In our most recent post, we recognized Breast Cancer Awareness Month by exploring the link between alcohol and breast cancer.
But breast cancer is just one of several types of cancer associated with alcohol consumption – head and neck, esophageal cancer, liver cancer, and colorectal cancer are among the others. And the link between alcohol and these types of cancer is not hypothetical, anecdotal, or mythical; there is strong scientific consensus since “clear patterns have emerged between alcohol consumption and the development of some cancers.”
Increasing public awareness and education about this connection can be challenging for those of us working in the field of prevention. Which is why we are inspired by a new development.
Last month, the Cancer Prevention and Research Institute of Texas released their 2018 Texas Cancer Plan. The plan includes 16 goals defined as “broad and lofty” statements that will help guide the state’s action plan for cancer research, prevention, and control.
At Texans Standing Tall, we took special note of Goal #2, which focuses on increasing healthy behaviors to reduce new cases and deaths from cancer. In particular, we were pleased to see that the plan instructs Texans to “support evidence-based policies to address excessive consumption of alcohol, including limits on days of sale, hours of sale, increasing alcohol taxes and regulating alcohol outlet density.”
What is so promising to those of us at TST and our partners across the state is that the language we use every single day in our work – terms like “evidence-based policies” and “alcohol outlet density” – are being articulated in an important report like the Texas Cancer Plan.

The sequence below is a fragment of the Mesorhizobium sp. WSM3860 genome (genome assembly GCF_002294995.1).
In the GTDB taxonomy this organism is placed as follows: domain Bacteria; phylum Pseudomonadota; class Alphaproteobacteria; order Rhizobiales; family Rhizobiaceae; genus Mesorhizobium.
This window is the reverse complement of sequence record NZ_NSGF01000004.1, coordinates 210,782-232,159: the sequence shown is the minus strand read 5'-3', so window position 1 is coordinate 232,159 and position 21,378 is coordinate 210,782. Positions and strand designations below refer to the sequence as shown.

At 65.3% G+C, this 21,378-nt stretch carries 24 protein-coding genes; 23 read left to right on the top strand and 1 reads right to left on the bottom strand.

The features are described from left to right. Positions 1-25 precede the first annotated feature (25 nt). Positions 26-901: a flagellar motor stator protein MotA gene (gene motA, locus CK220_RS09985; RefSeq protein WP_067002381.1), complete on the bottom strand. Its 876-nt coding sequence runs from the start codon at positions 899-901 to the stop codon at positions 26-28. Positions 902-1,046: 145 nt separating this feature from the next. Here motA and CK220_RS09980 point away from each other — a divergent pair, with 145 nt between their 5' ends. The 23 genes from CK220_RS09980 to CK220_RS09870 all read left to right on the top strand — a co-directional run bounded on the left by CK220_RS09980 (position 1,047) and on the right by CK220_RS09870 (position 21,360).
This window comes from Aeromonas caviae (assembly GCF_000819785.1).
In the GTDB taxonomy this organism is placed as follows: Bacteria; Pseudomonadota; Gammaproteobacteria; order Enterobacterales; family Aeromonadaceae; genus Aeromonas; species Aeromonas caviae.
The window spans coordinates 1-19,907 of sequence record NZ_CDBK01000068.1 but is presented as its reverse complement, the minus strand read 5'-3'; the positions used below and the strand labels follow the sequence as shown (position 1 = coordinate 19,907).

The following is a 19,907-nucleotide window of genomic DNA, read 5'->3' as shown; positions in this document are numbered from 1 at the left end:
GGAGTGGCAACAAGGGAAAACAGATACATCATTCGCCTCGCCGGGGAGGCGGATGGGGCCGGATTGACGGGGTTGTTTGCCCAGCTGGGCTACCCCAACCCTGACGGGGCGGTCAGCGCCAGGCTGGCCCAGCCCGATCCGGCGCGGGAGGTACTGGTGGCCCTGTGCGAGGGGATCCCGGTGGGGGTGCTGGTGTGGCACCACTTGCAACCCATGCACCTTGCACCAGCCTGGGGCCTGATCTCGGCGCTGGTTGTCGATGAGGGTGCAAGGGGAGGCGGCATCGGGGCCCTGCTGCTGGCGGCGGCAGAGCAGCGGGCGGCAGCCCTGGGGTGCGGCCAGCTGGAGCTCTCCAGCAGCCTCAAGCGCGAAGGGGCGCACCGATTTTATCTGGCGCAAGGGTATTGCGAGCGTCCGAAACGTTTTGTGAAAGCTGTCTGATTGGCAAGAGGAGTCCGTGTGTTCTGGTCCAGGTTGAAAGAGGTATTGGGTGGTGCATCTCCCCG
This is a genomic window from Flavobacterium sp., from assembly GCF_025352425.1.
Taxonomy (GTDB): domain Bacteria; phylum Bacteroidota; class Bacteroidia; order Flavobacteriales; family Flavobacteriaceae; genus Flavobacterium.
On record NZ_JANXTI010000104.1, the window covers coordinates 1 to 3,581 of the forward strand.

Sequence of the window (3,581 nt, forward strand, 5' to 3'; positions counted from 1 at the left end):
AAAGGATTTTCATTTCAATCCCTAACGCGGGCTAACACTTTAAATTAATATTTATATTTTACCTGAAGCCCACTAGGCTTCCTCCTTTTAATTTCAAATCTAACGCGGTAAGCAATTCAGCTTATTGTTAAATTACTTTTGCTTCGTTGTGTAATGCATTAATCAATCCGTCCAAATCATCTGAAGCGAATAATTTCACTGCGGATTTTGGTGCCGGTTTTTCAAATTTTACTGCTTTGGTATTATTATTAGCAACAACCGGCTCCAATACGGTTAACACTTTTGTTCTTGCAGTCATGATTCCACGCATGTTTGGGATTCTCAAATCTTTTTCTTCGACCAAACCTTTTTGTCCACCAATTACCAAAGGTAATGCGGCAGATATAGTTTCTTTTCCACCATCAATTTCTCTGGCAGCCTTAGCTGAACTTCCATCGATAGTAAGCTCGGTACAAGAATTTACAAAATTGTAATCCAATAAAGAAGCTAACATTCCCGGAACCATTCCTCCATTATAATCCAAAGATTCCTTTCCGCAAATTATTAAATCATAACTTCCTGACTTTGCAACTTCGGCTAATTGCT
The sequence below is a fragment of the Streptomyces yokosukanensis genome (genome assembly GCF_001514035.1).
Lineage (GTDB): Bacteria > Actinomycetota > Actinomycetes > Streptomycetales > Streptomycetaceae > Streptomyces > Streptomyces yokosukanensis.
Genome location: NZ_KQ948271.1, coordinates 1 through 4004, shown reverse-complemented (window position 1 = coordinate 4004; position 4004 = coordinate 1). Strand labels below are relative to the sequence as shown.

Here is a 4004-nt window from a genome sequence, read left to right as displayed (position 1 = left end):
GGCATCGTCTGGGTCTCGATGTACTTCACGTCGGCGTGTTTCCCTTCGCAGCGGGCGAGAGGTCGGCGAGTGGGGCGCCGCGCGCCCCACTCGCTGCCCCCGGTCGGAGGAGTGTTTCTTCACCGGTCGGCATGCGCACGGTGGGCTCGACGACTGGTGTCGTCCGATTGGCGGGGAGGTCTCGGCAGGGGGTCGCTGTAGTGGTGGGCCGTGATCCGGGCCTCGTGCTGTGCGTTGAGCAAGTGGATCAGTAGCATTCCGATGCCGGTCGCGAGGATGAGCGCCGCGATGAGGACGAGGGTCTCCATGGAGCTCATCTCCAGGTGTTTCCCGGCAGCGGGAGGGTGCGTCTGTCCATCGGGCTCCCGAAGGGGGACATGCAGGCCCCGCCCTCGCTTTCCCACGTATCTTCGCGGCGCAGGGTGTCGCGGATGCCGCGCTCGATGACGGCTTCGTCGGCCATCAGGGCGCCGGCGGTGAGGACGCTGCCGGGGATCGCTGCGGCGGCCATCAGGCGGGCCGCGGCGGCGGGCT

These are not simply industry buzz words, and the Texas Cancer Plan is absolutely on target: the strategies they list are proven ways to reduce underage and excessive alcohol use – and the associated cancer risk that comes along with it. They are also critical strategies in achieving a greater mission to create healthier, safer communities; a mission that becomes more possible as these terms become part of our public discourse and policy discussions.
According to the plan, it’s estimated that 44,713 Texans will lose their lives to cancer. Yet nearly 50 percent of new cancers and death from cancers can be prevented if we take the recommended steps to reduce certain risk factors. For example, increasing the alcohol excise tax by a dime a drink would mean at least 77 fewer Texans would die from cancer every year. In addition to saving individual lives, it also means that 77 fewer families would suffer from the devastating loss of a loved one. (See chart below for estimated annual reductions in cancer mortality.)
Statewide policies that reduce access to alcohol and other cancer-causing drugs, like tobacco, will literally save lives in the long run. As the Texas Legislature prepares for its next session in January, consider joining Texans Standing Tall or your local coalition to get involved in the conversation and play a role in preventing cancer deaths.